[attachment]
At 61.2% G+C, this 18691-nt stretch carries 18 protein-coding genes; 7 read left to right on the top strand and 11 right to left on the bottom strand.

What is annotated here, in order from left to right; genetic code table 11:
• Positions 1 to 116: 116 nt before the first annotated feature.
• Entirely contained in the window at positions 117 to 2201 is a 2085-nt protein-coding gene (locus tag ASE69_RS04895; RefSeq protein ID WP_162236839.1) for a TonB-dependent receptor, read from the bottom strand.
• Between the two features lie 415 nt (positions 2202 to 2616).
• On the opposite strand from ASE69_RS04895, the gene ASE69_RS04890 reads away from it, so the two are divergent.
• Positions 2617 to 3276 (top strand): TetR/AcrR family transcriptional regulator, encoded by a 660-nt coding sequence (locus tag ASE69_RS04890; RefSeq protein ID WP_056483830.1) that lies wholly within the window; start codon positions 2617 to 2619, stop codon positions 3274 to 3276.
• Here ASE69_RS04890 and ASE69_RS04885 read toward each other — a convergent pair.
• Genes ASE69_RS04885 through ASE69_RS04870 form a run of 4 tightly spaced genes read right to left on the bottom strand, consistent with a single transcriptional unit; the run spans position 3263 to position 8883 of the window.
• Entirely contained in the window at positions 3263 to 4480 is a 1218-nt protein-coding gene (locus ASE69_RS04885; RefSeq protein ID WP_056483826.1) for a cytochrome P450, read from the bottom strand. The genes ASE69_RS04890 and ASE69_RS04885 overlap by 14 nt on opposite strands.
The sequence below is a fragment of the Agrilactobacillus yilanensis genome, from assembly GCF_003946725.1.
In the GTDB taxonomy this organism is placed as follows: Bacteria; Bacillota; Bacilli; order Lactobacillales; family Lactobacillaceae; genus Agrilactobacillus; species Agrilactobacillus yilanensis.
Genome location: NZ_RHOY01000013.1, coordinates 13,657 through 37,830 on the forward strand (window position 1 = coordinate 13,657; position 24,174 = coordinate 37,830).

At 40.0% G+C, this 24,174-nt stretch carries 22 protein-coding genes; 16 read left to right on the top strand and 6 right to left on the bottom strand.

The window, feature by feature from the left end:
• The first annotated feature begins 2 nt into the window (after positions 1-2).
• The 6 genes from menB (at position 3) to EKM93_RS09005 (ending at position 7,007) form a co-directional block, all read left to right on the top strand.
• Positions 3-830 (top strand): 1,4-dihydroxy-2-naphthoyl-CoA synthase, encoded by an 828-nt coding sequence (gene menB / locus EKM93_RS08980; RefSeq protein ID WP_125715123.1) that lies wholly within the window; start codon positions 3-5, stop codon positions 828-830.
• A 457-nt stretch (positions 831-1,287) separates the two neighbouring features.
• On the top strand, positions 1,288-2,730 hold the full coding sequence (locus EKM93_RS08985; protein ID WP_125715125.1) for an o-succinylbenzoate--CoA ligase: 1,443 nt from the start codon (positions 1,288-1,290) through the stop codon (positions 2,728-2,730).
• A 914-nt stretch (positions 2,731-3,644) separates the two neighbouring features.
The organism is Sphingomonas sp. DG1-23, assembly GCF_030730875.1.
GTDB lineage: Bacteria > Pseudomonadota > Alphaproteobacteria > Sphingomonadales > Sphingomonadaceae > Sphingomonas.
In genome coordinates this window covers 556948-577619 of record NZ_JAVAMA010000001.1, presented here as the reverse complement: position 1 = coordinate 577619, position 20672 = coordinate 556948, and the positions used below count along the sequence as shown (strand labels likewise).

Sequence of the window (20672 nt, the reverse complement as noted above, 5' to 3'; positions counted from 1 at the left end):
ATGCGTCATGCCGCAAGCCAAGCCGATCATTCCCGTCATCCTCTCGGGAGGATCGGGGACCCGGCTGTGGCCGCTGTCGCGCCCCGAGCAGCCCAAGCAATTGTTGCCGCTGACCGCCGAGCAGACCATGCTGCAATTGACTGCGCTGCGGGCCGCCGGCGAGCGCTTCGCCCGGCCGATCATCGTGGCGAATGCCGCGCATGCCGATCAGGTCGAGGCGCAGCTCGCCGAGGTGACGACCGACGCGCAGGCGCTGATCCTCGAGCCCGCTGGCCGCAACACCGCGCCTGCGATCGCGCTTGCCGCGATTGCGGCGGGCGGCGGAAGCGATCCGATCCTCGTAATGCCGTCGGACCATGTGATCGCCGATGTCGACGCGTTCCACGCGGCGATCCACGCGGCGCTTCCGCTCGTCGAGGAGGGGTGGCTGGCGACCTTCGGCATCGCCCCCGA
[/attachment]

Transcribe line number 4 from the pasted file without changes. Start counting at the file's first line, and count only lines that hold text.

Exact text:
• Entirely contained in the window at positions 117 to 2201 is a 2085-nt protein-coding gene (locus tag ASE69_RS04895; RefSeq protein ID WP_162236839.1) for a TonB-dependent receptor, read from the bottom strand.